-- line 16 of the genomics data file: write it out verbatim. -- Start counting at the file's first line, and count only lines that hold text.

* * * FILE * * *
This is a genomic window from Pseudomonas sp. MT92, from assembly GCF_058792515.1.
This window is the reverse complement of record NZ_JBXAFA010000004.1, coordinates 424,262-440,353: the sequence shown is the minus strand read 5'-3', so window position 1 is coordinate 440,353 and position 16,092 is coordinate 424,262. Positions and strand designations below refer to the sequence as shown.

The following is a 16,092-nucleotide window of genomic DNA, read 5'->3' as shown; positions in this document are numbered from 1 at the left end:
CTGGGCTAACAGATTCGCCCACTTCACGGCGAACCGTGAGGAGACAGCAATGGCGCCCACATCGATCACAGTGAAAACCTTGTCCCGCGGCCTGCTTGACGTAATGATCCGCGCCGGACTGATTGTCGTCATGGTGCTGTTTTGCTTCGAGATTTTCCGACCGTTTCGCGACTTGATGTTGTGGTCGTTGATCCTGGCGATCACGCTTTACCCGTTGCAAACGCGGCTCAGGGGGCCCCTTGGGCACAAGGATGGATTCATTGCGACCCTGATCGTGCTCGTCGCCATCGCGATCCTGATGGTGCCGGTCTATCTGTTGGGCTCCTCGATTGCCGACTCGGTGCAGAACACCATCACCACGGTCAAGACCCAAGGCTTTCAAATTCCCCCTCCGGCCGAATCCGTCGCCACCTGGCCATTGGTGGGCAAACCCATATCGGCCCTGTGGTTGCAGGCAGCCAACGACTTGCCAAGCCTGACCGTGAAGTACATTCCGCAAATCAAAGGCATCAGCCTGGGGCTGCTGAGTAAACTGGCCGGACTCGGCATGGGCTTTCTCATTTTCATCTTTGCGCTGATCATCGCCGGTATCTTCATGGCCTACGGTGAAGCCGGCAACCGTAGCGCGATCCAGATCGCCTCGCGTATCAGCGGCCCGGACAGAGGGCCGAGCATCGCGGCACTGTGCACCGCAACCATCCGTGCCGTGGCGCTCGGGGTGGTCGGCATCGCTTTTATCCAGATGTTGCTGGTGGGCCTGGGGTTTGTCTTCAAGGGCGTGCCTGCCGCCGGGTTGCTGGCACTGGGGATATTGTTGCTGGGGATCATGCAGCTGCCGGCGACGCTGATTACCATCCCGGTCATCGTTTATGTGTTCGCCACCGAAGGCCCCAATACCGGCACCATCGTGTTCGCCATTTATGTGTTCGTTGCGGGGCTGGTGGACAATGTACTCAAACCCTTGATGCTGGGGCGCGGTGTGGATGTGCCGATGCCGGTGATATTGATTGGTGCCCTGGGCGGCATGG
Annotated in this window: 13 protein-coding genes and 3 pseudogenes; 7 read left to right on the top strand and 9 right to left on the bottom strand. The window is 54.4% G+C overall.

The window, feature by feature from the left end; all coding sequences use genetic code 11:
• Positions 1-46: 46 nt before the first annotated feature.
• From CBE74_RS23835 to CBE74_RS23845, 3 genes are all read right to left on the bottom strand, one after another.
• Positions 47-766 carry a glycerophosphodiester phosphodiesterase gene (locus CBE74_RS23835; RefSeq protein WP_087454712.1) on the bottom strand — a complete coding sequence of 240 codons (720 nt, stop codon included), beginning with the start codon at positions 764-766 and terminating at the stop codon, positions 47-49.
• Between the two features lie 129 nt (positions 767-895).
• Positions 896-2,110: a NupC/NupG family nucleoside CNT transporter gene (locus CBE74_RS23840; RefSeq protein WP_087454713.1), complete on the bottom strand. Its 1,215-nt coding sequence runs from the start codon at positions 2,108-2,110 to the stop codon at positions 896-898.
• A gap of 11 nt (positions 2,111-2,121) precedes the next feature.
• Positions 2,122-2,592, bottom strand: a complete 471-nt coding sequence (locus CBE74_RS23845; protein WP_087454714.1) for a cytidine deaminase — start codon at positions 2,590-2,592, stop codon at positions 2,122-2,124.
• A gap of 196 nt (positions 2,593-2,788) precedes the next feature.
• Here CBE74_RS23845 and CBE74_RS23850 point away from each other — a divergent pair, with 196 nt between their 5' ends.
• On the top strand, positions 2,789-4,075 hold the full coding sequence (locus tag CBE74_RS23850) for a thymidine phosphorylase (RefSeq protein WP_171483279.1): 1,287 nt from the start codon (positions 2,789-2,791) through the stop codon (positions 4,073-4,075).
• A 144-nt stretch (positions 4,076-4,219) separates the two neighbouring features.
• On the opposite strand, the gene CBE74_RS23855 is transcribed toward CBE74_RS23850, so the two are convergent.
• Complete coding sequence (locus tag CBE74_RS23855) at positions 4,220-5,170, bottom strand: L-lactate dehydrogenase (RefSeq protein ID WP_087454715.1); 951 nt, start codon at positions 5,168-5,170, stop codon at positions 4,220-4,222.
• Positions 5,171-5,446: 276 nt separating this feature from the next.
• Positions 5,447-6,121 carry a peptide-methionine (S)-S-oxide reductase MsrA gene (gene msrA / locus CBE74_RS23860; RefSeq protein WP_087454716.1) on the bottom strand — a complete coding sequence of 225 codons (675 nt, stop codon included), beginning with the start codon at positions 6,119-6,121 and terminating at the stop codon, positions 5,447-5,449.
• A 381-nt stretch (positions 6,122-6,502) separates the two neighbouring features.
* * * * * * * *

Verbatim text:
• On the top strand, positions 2,789-4,075 hold the full coding sequence (locus tag CBE74_RS23850) for a thymidine phosphorylase (RefSeq protein WP_171483279.1): 1,287 nt from the start codon (positions 2,789-2,791) through the stop codon (positions 4,073-4,075).